Primal Scream, Episode 1

When I was a high school kid, or maybe undergrad, we had this term: primal scream. It was to describe that earth-shattering, heart-rending sound that was wordless and described such pain or rage that words could not describe it.

As an adult, I don’t do that so much anymore. No, I lied… I do still do it, but not in the melodramatic, angst-filled, larger-than-life way of teens. No, I’m more mature:

  • I smile and nod during small talk, making barbed quips in my head at the speaker that the speaker will never hear. (Quite humorous at times, but I digress…)
  • I launch into a tirade at my husband the moment he steps in the door. It’s not him. I just need him to hear the ferocity of my feelings and appreciate the depth of my intellect as I tear someone’s words or actions to shreds. These actions leave me so internally disquieted that I get a kind of heartburn that only gets relieved if I “verbally vomit,” as a women’s pastor I know likes to say.
  • This is the scariest one: I simply teach my kids how to handle the very kind of person I dislike with a positive attitude and encouragement. Two of the three never see anything wrong, but the third, my middle child, is my unique one. She has a personality like a firecracker, and somehow, someway, inside of her, she knows the sweetness is an act to cover the swirling negativity within me. And she challenges me…repeatedly.

As fun as these may be, they are not healthy. Yes, it is good to teach my kids right thinking and behavior if and only if my motives are as pure as I can get them. My still, small Voice has been dealing with me (yelling at me and chewing me out, but that’s the rebellious teenager in me). So where is He leading me?

First, I have to acknowledge that my anger, righteous or unrighteous, is just a feeling. If I dwell on that feeling too long, I can break my connection to my still, small Voice and never reach all that He has planned for me. No one will see Him in me if I’m angry and hurtful all the time.

Second, I have to step back and try to put on my mercy glasses. These aren’t physical glasses. These are thoughts I choose to have toward someone I find hurtful or irritating. They would go something like this:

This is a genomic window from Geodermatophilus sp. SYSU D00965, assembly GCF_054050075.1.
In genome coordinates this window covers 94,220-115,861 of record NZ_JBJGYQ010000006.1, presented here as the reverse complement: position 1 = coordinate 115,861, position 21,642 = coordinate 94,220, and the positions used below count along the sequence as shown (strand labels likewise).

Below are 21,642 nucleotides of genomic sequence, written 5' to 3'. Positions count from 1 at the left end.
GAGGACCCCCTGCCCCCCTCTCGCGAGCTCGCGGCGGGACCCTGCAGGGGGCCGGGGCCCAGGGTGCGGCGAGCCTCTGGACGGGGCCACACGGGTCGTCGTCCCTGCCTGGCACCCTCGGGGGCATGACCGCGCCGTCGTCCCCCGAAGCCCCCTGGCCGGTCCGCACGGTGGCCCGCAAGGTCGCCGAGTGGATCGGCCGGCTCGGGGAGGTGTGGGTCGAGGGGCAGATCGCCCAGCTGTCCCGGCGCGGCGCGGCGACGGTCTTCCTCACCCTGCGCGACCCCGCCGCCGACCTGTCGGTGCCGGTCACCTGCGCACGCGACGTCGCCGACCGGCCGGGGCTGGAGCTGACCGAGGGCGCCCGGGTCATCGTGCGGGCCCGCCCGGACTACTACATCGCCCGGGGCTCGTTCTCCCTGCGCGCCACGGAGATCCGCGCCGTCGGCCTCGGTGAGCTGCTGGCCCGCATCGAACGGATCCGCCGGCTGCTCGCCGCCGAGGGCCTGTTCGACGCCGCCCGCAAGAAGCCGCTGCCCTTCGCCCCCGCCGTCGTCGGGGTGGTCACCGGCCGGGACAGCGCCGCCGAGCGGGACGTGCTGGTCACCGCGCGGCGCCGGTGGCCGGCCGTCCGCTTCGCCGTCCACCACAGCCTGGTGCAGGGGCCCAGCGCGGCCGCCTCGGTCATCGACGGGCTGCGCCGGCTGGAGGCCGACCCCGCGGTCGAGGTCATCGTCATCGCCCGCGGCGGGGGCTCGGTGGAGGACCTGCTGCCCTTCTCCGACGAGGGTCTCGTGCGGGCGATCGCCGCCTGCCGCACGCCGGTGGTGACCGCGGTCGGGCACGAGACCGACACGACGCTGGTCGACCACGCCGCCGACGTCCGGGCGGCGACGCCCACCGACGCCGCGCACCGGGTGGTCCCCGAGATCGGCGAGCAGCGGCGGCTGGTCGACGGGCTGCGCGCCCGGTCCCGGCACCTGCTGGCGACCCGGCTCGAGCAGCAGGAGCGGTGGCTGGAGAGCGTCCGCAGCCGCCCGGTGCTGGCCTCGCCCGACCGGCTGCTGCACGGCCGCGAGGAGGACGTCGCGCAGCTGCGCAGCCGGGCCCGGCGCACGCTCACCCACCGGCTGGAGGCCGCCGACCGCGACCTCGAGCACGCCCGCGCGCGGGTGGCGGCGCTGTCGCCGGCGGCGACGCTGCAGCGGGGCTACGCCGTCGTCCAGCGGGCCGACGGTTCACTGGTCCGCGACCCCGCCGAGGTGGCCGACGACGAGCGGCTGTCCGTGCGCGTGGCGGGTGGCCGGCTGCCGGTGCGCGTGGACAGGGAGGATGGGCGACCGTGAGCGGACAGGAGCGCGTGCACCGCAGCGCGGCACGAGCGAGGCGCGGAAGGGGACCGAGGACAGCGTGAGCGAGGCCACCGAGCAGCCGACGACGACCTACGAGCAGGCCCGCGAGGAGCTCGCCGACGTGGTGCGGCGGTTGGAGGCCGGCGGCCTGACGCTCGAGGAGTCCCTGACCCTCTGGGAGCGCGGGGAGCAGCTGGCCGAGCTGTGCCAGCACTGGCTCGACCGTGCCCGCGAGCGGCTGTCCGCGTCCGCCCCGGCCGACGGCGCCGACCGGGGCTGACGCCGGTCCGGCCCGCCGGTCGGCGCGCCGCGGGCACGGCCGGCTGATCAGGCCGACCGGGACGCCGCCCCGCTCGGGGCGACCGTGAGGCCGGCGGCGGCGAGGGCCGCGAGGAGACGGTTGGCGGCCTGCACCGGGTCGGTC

• She is as broken as you are. Let it go.
  • He doesn’t know any better. Just take a deep breath and try again.
  • She’s sandwiched…no, crushed…by kids, an ex, and a sick relative. She’s probably forgotten to eat and isn’t sleeping well. Give her what you’d want in her shoes.
  • He looks exhausted and I remember his partner saying he’s been doing 60 or more hours a week for three weeks in support of a big project at work. He’ll be done soon, crash for a weekend, and be back to himself.

Finally, I have to choose to bless them somehow. It may be that I choose a small act of kindness or to leave a message of praise or encouragement. Or I may just whisper a simple prayer.

Of course, I know I’ve gone too far when my prayer starts to sound something like this:

God, please bless this child of yours with wisdom and grace. S/he doesn’t get that stadium lights have no long term value. It would have been far better for that money to have gone for science kits and math textbooks. After all, in 30 years, s/he will need a well trained doctor, and the stadium lights will have burned out, but that science kit will have sparked that oncologist who is working out an algebra equation to determine the proper chemo dose…

But that’s the beauty of the still, small Voice… He loves unconditionally and never sleeps when His children need to wrestle themselves into submission to His plans and guidelines.

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